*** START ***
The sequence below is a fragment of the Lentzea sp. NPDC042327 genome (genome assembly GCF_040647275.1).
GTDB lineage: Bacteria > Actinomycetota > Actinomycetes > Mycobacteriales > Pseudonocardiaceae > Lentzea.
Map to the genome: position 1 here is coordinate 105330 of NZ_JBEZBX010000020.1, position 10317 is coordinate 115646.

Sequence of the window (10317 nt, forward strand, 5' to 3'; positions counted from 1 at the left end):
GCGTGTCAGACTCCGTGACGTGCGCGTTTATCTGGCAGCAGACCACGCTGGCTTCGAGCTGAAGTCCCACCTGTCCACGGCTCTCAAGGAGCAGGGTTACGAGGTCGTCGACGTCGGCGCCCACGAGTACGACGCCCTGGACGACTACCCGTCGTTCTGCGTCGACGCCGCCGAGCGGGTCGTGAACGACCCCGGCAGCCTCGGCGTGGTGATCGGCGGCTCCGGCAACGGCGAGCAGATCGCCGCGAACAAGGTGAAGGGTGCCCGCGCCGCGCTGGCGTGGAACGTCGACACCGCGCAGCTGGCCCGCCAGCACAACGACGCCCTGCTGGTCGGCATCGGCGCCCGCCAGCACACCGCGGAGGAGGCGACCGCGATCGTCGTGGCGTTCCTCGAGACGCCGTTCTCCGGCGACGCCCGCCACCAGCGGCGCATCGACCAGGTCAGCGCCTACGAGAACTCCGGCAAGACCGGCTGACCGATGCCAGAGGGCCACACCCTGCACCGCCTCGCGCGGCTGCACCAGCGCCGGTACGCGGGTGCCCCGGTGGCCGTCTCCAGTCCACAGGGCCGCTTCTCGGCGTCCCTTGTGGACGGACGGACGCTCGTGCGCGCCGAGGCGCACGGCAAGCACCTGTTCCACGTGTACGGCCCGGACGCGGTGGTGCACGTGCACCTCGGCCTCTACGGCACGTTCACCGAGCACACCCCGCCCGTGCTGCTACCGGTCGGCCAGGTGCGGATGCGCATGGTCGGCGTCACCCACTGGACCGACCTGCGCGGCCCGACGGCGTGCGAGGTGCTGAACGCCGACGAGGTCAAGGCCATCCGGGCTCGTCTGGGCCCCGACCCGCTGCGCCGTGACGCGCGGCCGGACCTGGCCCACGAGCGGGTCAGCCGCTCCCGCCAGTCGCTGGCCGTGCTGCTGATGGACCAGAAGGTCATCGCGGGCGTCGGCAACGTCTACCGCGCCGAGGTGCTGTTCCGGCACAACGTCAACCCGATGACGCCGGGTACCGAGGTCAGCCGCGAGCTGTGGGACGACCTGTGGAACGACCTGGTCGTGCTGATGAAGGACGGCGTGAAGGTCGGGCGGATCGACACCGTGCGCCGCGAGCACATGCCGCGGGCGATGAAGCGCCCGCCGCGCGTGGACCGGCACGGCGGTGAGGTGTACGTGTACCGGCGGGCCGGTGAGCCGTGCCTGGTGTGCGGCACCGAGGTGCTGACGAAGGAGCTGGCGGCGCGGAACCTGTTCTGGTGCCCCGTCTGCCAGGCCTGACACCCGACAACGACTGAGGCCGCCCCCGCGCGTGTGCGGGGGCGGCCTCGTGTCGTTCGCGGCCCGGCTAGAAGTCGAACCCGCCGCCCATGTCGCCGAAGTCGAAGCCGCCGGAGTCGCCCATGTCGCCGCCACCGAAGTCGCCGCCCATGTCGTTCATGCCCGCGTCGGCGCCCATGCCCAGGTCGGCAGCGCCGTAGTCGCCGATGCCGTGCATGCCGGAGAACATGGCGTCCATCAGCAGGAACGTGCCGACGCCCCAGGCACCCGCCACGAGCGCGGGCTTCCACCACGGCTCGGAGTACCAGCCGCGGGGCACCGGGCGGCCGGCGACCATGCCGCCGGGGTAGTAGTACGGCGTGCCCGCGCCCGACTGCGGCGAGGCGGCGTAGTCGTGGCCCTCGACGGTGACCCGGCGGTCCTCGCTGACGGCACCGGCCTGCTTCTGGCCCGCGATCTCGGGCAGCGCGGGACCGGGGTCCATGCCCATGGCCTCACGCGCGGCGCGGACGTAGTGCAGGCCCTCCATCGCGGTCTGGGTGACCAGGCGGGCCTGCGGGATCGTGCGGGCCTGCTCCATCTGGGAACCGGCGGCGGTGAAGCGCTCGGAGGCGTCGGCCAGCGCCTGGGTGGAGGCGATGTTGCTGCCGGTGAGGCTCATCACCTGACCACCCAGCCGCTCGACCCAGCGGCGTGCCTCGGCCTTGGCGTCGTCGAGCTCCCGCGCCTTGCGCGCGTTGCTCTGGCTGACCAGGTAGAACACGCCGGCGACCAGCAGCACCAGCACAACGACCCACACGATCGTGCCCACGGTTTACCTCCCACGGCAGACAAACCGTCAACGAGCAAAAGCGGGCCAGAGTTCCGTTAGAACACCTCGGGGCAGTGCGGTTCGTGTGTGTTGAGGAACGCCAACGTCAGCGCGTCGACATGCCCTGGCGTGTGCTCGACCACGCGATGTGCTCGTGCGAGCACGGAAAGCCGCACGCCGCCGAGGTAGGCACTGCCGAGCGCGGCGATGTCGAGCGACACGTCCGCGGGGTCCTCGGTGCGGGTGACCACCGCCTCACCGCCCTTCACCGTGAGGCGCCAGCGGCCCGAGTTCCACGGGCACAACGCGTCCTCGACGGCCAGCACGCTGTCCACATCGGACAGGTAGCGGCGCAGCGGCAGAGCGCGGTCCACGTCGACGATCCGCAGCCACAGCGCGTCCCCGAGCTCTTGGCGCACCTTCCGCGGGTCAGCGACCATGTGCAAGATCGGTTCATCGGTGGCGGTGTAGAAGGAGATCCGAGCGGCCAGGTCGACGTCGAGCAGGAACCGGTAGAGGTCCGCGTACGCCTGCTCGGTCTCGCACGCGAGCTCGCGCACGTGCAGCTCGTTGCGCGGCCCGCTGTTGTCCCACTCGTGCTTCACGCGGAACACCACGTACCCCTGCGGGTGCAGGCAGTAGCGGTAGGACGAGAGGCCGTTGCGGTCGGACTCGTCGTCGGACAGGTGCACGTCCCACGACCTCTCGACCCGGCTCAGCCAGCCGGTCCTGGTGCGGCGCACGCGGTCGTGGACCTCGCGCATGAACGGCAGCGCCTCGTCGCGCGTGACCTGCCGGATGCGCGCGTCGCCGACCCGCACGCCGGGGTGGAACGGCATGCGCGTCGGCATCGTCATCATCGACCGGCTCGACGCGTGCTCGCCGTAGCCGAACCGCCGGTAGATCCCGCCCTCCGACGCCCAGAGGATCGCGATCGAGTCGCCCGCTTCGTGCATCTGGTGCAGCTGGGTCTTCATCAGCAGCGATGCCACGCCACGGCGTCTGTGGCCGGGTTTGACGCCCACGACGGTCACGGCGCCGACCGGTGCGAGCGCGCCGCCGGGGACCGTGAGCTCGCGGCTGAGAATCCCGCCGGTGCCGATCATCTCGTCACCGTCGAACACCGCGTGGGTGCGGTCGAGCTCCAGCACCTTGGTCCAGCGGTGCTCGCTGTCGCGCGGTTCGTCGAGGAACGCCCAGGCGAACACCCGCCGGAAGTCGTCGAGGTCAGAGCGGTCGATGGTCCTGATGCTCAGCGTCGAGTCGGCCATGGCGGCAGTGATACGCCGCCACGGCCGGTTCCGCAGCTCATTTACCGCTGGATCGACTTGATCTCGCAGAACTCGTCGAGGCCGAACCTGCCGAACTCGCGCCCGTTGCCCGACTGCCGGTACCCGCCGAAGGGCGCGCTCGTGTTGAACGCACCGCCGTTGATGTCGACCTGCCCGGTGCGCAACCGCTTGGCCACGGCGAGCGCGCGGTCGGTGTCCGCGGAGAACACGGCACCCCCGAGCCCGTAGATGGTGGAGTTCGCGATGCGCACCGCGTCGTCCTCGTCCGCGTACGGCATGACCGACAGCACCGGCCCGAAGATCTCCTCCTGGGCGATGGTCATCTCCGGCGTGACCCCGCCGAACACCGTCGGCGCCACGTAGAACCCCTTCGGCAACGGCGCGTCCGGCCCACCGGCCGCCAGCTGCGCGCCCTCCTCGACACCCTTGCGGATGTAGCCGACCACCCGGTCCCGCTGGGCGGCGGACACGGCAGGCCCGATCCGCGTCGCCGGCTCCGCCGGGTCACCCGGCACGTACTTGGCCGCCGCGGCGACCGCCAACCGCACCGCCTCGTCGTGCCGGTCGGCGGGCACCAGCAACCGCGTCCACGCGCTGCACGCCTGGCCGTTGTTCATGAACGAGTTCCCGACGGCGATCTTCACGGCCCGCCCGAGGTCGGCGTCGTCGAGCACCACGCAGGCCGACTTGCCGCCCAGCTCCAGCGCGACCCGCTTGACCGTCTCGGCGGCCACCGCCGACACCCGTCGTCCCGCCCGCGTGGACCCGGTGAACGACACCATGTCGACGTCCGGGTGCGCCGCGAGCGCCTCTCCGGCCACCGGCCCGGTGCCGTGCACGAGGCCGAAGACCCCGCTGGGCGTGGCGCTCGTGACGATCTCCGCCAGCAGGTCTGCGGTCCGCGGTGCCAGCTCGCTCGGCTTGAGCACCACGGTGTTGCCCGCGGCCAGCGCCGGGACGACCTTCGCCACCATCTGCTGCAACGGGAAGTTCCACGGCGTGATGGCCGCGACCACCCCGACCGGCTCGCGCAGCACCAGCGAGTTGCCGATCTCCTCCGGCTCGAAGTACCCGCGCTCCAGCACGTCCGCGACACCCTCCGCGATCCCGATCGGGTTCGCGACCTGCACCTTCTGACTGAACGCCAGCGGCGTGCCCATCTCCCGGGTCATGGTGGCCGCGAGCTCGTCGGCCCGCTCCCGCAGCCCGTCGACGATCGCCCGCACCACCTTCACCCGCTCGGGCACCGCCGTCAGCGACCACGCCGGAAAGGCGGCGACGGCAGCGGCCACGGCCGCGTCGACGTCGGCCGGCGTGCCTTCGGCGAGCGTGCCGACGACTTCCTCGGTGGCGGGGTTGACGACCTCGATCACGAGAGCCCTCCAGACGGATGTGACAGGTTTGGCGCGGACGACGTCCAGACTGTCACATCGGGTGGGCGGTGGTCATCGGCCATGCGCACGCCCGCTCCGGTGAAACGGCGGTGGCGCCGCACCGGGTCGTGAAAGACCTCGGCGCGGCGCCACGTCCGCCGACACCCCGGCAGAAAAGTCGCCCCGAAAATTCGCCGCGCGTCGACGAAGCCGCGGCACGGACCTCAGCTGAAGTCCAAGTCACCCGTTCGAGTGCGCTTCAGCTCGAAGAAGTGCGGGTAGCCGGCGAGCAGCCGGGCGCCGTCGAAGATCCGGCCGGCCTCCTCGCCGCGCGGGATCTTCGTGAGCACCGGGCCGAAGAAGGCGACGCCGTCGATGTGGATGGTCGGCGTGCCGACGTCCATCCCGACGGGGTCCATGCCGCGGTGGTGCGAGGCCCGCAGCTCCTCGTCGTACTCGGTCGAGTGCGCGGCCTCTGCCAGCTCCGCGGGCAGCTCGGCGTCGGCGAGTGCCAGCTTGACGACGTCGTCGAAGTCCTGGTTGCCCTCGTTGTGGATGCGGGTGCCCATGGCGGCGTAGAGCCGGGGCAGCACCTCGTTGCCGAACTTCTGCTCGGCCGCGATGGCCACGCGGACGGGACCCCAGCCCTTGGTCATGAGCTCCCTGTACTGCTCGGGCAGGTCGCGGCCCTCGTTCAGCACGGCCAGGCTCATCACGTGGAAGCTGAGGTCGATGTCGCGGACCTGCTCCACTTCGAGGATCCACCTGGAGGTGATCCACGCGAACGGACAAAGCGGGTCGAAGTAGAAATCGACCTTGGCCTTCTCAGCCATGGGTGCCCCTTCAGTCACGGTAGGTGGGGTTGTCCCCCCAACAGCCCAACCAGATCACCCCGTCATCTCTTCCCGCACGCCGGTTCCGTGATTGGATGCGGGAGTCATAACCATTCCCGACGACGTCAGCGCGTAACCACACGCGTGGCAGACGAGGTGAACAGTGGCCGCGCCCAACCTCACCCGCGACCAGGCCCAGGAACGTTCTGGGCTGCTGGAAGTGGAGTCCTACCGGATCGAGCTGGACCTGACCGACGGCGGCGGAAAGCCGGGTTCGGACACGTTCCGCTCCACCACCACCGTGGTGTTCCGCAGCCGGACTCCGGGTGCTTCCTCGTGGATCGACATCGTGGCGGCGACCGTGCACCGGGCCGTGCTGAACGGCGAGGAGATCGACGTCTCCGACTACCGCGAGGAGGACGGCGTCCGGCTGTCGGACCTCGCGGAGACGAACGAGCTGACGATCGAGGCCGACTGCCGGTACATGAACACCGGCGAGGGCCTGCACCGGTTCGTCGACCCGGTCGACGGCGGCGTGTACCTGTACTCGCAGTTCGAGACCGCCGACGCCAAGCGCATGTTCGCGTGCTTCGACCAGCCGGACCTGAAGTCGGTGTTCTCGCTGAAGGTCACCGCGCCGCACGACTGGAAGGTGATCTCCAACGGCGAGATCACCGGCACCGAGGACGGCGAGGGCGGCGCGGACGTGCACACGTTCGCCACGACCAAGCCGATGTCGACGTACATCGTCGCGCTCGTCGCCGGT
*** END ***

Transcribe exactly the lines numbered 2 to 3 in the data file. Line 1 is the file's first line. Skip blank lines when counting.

GTDB lineage: Bacteria > Actinomycetota > Actinomycetes > Mycobacteriales > Pseudonocardiaceae > Lentzea.
Map to the genome: position 1 here is coordinate 105330 of NZ_JBEZBX010000020.1, position 10317 is coordinate 115646.